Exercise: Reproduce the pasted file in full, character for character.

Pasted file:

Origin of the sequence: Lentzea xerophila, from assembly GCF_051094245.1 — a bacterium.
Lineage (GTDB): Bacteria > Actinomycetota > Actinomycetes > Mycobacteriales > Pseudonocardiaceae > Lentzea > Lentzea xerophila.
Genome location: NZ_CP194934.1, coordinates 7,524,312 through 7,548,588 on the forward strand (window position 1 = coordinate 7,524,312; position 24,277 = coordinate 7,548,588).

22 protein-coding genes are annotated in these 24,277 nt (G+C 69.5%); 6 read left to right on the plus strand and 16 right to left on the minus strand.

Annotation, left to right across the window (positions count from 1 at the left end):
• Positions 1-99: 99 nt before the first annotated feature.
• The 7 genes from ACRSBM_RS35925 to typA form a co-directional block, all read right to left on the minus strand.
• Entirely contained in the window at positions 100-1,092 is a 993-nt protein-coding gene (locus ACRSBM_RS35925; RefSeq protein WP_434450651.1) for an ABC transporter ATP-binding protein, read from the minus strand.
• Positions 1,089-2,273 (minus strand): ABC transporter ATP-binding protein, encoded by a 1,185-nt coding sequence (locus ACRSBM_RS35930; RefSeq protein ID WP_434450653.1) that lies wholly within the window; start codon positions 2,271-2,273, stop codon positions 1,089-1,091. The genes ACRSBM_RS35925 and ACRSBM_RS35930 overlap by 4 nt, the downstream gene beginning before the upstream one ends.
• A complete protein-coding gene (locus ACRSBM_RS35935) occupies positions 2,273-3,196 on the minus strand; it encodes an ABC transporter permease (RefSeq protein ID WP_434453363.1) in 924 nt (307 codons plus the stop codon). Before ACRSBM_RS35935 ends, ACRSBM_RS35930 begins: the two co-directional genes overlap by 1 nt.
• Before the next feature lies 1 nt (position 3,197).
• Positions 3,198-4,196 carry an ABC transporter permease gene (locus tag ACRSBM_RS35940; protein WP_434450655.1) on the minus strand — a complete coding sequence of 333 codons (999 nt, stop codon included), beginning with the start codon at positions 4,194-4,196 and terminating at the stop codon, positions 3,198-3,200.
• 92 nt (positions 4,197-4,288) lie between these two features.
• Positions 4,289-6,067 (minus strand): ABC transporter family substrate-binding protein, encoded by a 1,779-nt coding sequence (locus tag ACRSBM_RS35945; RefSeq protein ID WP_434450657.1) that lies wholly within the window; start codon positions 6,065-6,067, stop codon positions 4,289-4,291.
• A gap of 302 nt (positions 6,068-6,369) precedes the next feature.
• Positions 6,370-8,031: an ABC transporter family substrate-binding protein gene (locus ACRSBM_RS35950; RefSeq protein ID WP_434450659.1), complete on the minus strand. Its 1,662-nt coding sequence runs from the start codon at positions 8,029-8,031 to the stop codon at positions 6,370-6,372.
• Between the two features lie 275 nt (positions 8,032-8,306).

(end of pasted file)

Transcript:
Origin of the sequence: Lentzea xerophila, from assembly GCF_051094245.1 — a bacterium.
Lineage (GTDB): Bacteria > Actinomycetota > Actinomycetes > Mycobacteriales > Pseudonocardiaceae > Lentzea > Lentzea xerophila.
Genome location: NZ_CP194934.1, coordinates 7,524,312 through 7,548,588 on the forward strand (window position 1 = coordinate 7,524,312; position 24,277 = coordinate 7,548,588).

22 protein-coding genes are annotated in these 24,277 nt (G+C 69.5%); 6 read left to right on the plus strand and 16 right to left on the minus strand.

Annotation, left to right across the window (positions count from 1 at the left end):
• Positions 1-99: 99 nt before the first annotated feature.
• The 7 genes from ACRSBM_RS35925 to typA form a co-directional block, all read right to left on the minus strand.
• Entirely contained in the window at positions 100-1,092 is a 993-nt protein-coding gene (locus ACRSBM_RS35925; RefSeq protein WP_434450651.1) for an ABC transporter ATP-binding protein, read from the minus strand.
• Positions 1,089-2,273 (minus strand): ABC transporter ATP-binding protein, encoded by a 1,185-nt coding sequence (locus ACRSBM_RS35930; RefSeq protein ID WP_434450653.1) that lies wholly within the window; start codon positions 2,271-2,273, stop codon positions 1,089-1,091. The genes ACRSBM_RS35925 and ACRSBM_RS35930 overlap by 4 nt, the downstream gene beginning before the upstream one ends.
• A complete protein-coding gene (locus ACRSBM_RS35935) occupies positions 2,273-3,196 on the minus strand; it encodes an ABC transporter permease (RefSeq protein ID WP_434453363.1) in 924 nt (307 codons plus the stop codon). Before ACRSBM_RS35935 ends, ACRSBM_RS35930 begins: the two co-directional genes overlap by 1 nt.
• Before the next feature lies 1 nt (position 3,197).
• Positions 3,198-4,196 carry an ABC transporter permease gene (locus tag ACRSBM_RS35940; protein WP_434450655.1) on the minus strand — a complete coding sequence of 333 codons (999 nt, stop codon included), beginning with the start codon at positions 4,194-4,196 and terminating at the stop codon, positions 3,198-3,200.
• 92 nt (positions 4,197-4,288) lie between these two features.
• Positions 4,289-6,067 (minus strand): ABC transporter family substrate-binding protein, encoded by a 1,779-nt coding sequence (locus tag ACRSBM_RS35945; RefSeq protein ID WP_434450657.1) that lies wholly within the window; start codon positions 6,065-6,067, stop codon positions 4,289-4,291.
• A gap of 302 nt (positions 6,068-6,369) precedes the next feature.
• Positions 6,370-8,031: an ABC transporter family substrate-binding protein gene (locus ACRSBM_RS35950; RefSeq protein ID WP_434450659.1), complete on the minus strand. Its 1,662-nt coding sequence runs from the start codon at positions 8,029-8,031 to the stop codon at positions 6,370-6,372.
• Between the two features lie 275 nt (positions 8,032-8,306).